EARTH may be one of the first habitable planets in the universe, a new study suggests.
Scientists believe when the solar system came into being 4.6 billion years ago, only 8% of the potentially life-supporting worlds that are destined to exist had formed.
The vast majority are yet to be born and many will not appear until after the sun burns itself out in another six billion years.
Astronomers came to the conclusion after analysing data from the Hubble and Kepler space telescopes.
Lead researcher Dr Peter Behroozi, from the Space Telescope Science Institute (STScI) in Baltimore, US, said: “Our main motivation was understanding the Earth’s place in the context of the rest of the universe. Compared to all the planets that will ever form in the universe, the Earth is actually quite early.”
Galaxy observations show that 10 billion years ago stars were forming rapidly, but the process used only a fraction of all the hydrogen and helium in the universe.
Today, stars are being born at a much slower rate and, with the amount of raw material still available are likely to continue being created for a very long time to come.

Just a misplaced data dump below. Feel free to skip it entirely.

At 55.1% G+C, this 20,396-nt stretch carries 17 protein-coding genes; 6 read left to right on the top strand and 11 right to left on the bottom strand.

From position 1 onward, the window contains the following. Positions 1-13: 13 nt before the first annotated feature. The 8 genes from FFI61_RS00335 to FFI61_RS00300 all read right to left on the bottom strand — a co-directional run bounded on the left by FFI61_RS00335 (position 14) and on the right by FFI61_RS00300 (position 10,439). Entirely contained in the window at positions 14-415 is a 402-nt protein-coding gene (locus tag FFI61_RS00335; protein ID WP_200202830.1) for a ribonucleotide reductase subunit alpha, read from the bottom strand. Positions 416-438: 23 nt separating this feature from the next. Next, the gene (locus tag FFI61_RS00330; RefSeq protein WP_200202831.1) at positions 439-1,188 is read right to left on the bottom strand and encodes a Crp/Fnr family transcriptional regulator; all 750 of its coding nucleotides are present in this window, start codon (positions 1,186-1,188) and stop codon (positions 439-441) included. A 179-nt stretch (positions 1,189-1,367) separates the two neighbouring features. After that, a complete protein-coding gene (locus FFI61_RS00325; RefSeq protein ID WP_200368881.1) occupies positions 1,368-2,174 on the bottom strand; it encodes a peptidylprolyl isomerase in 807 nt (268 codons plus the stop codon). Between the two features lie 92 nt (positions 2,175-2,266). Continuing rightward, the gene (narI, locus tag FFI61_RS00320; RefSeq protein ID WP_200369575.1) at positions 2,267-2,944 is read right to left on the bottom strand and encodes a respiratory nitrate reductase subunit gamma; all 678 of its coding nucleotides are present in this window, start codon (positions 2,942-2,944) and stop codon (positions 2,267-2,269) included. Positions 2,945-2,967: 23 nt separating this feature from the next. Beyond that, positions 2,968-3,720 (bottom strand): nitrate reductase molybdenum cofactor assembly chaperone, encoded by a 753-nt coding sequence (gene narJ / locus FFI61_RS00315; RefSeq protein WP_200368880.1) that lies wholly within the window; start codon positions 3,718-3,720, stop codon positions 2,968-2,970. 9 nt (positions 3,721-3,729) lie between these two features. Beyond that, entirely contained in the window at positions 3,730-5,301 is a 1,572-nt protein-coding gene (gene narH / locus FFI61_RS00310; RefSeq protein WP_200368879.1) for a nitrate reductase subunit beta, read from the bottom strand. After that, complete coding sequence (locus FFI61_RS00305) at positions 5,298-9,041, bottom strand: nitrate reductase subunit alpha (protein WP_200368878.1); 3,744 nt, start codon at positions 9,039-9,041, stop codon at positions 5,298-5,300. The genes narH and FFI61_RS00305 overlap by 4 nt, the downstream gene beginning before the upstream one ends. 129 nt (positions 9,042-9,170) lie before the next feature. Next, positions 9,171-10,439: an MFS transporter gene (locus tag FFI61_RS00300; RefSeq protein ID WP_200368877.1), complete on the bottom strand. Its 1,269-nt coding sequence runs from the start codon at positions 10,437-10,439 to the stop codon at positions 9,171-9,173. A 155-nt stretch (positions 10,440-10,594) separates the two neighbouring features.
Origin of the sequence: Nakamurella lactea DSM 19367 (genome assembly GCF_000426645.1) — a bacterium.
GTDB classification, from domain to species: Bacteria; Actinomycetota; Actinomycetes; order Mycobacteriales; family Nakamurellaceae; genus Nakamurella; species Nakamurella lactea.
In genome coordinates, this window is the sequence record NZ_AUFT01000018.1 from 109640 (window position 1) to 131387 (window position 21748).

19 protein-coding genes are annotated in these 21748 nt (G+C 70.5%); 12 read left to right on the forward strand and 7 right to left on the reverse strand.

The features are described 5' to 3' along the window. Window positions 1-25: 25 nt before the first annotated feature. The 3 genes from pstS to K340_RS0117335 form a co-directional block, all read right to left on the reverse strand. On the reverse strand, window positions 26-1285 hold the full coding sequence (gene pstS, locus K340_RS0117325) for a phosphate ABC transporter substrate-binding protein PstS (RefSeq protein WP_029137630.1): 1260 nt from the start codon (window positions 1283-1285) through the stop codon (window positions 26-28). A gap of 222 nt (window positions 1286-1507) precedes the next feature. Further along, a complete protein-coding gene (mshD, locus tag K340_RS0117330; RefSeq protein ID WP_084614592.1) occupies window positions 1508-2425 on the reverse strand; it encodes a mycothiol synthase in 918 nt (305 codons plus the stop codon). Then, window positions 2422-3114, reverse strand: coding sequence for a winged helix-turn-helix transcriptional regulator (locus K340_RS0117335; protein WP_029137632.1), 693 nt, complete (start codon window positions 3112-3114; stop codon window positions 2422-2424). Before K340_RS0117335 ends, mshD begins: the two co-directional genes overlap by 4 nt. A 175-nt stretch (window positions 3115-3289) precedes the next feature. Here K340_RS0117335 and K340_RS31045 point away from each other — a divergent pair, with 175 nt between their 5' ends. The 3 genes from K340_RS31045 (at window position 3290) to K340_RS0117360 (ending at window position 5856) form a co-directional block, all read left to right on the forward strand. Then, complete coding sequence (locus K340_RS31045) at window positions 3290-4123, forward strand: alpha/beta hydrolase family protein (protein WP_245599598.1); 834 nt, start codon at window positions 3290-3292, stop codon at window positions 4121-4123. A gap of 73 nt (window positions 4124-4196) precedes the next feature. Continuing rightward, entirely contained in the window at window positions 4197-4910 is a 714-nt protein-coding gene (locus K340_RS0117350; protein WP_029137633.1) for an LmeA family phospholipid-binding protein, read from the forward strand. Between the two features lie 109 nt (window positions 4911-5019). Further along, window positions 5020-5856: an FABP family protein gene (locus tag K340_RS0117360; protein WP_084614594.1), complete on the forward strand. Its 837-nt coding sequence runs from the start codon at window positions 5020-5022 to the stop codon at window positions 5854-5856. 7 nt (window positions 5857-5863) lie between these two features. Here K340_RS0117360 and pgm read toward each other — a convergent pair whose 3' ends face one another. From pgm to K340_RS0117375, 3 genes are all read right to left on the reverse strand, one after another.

Kepler had shown that Earth-sized planets occupying “habitable zones” - the orbital path just the right distance from a star to allow liquid surface water - are common in our galaxy, the Milky Way, the scientists added.
They estimate there could be one billion Earth-sized worlds in the Milky Way, a large proportion of which are rocky.
That figure soars when the other 100 billion galaxies in the observable universe are taken into account.
The last star is not expected to snuff out until 100 trillion years from now, providing time for untold numbers of potentially life-sustaining Earth-like planets to form in habitable zones.
Future Earths are more likely to appear inside giant galaxy clusters and dwarf galaxies which still have large reserves of star-building gas, said the scientists.
One advantage of coming early to the party is that powerful telescopes like Hubble can be used to trace the development of galaxies back to the Big Bang that created the universe.
Because of the run-away expansion of the universe, such observable evidence will be virtually erased one trillion years from now.
Any civilisation arising in the far-future will be left with no clue - from astronomy at least - to how the universe began and evolved.
The research is published in the journal Monthly Notices of the Royal Astronomical Society.